Probabilistic Models: From Naive Bayes to LDA, Part 1

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We continue the conversation. The previous article was a transition from the previous cycle on graphical models in general ( part 1 , part 2 , part 3 , part 4 ) to a new mini-cycle about thematic modeling: we talked about sampling as a method of output in graphical models. And now we are starting the way to the latent Dirichlet allocation model and how all these wonderful sampling algorithms are applied in practice. Today is the first part, in which we will understand where it makes sense to generalize the naive Bayesian classifier, and at the same time we will talk a little about clustering.

Classification: Naive Bayes

Thematic modeling solves the classical problem of text analysis - how to create a probabilistic model of a large collection of texts, which can then be used, for example, for information retrieval, classification, or, as in our case, for content recommendations. We have already talked about one of the simplest models trying to solve this problem - the well-known naive Bayes classifier. Of course, it is possible to classify texts in another way - using the support vector method, for example, or logistic regression, or any other classifier - however, naive Bayes will now be most useful to us as an example for further generalization.

In the model of the naive Bayesian classifier, each document is assigned a hidden variable corresponding to its theme (taken from a predefined discrete set, for example, "finance", "culture", "sport"), and the words are conditionally independent with each other on this topic. Each topic corresponds to a discrete distribution of words from which they are generated; we simply assume that the words are conditionally independent subject to the topic:

As a result, each topic is a discrete distribution of words. You can imagine a huge dishonest cube that you throw to get the next word, or a bag of words into which you without looking start your hand to pull out the next. True, it’s more difficult to imagine a dishonest bag - well, let's say, each word on the pebbles in the bag is found several times, and different words are different (all this intuition is still useful to us, bear with me for a moment). You have one bag that says "finance", another - "culture", the third - "sport":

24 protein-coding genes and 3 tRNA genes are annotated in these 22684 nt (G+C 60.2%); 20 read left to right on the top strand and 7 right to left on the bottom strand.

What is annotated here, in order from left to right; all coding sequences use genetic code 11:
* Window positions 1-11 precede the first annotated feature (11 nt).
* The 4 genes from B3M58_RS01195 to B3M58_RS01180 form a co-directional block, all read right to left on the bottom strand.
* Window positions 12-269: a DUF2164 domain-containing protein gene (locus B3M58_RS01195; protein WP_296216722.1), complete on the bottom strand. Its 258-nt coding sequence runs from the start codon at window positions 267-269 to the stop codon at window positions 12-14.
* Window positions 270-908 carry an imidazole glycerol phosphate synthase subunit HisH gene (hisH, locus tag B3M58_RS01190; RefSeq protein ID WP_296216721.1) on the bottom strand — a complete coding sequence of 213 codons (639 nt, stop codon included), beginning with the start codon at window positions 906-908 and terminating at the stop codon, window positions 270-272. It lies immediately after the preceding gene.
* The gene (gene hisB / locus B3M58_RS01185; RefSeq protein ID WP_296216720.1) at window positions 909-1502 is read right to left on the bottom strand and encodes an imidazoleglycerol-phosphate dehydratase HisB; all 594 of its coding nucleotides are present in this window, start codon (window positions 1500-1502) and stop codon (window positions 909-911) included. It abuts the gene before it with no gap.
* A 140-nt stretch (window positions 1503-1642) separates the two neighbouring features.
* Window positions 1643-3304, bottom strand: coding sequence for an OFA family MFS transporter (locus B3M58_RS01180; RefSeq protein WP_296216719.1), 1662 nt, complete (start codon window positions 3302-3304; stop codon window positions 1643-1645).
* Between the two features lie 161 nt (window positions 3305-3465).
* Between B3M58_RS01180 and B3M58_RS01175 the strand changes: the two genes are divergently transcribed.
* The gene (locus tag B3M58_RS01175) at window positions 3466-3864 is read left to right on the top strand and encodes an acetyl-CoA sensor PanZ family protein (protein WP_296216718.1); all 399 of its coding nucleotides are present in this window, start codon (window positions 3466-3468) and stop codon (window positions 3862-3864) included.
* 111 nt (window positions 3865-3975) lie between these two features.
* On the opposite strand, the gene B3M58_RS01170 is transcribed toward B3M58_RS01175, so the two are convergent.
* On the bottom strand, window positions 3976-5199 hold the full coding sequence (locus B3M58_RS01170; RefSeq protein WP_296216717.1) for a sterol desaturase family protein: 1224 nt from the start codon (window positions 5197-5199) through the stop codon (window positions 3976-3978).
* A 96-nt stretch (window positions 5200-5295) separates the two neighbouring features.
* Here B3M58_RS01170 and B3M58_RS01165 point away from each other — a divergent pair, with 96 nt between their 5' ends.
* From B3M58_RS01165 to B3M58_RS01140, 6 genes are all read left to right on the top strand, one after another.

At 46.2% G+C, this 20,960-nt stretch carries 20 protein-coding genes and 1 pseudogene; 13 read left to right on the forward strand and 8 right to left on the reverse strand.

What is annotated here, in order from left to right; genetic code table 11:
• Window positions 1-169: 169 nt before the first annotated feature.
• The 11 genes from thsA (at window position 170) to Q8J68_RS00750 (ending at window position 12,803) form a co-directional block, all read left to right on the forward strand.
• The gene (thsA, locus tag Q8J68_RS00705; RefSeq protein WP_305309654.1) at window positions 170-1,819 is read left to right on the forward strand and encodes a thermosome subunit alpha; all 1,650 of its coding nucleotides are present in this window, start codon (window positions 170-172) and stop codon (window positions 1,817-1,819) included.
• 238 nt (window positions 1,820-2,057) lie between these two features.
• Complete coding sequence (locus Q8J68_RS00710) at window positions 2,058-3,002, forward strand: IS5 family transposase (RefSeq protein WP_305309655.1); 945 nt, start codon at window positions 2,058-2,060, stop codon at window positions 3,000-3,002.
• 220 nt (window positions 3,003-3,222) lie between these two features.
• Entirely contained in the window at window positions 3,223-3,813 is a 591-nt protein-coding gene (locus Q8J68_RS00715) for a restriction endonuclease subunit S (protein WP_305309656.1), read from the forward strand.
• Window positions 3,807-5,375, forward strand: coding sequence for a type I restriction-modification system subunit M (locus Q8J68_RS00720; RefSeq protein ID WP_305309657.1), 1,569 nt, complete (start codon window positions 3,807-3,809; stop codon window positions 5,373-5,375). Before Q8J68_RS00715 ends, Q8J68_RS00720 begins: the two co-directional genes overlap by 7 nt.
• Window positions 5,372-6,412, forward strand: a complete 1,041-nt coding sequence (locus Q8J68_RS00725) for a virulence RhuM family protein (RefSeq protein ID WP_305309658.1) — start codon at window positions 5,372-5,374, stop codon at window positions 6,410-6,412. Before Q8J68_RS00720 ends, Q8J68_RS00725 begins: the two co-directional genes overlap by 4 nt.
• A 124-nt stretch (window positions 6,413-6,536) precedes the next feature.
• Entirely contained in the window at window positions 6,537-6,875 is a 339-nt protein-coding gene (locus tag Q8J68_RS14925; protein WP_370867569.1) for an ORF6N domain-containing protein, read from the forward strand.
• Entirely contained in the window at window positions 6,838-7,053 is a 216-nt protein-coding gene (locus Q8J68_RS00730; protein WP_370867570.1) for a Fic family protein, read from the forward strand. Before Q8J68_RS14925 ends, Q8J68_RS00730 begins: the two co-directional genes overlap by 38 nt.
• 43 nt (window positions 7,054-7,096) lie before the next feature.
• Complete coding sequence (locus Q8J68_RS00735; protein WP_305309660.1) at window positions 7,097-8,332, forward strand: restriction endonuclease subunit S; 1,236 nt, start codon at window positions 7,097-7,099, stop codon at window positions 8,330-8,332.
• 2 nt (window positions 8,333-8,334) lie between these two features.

And when you "generate" a new document from these bags in naive bayes, you first select the bag (throwing a die), and then from this bag you begin to choose the words one by one:

The graphical model of this process looks very simple (we talked about how to read these pictures in the first part of the previous cycle, and in the second part we even had an example of a naive Bayes classifier). Left - graphic model completely, in the center - a model of a single document with a die, which hides repeating the same variable, and the right - the same model, but for the whole dataset, with clearly allocated variables α and beta, which contains the parameters of all these discrete distributions:


She also shows that naive Bayes consists of one discrete distribution (cube), which determines the comparative "weight" of those, and several discrete distributions (bags), according to the number of those that show the probability of falling out of one or another words in the subject.

And in order to train naive Bayes (and any other classifier, there’s nowhere to go), you need to have a marked-up set of texts on which you can train these distributions:

When teaching naive Bayes, we know its topic for each document, and it remains to train only the distribution words in each topic individually and the probability of falling out of topics:

To do this, simply calculate how many times a word has occurred in a particular topic (and how many times topics are found in the dataset), and smooth the result according to Laplace.

The naive Bayesian classifier immediately shows two directions in which it could be expanded and improved:
  • How necessary is it to have a labeled dataset? marking up a dataset with your hands is very expensive, and you need a big dataset because we train the distribution of all the words in a given topic; maybe it’s possible somehow, without tags, if skillfully?
  • in real datasets, perhaps tweets will have one well-defined theme; for example, the news “ Chelsea defender and Brazilian national team David Luis was sold at PSG for more than £ 40 million ” will prettyly spoil our model, because here the words about sports and finances are combined, and as a result, the sports theme will get “ contamination ”from financial words, or vice versa; Is it possible to make a single document have several topics?
These extensions will lead us gradually to the LDA model.

From classification to clustering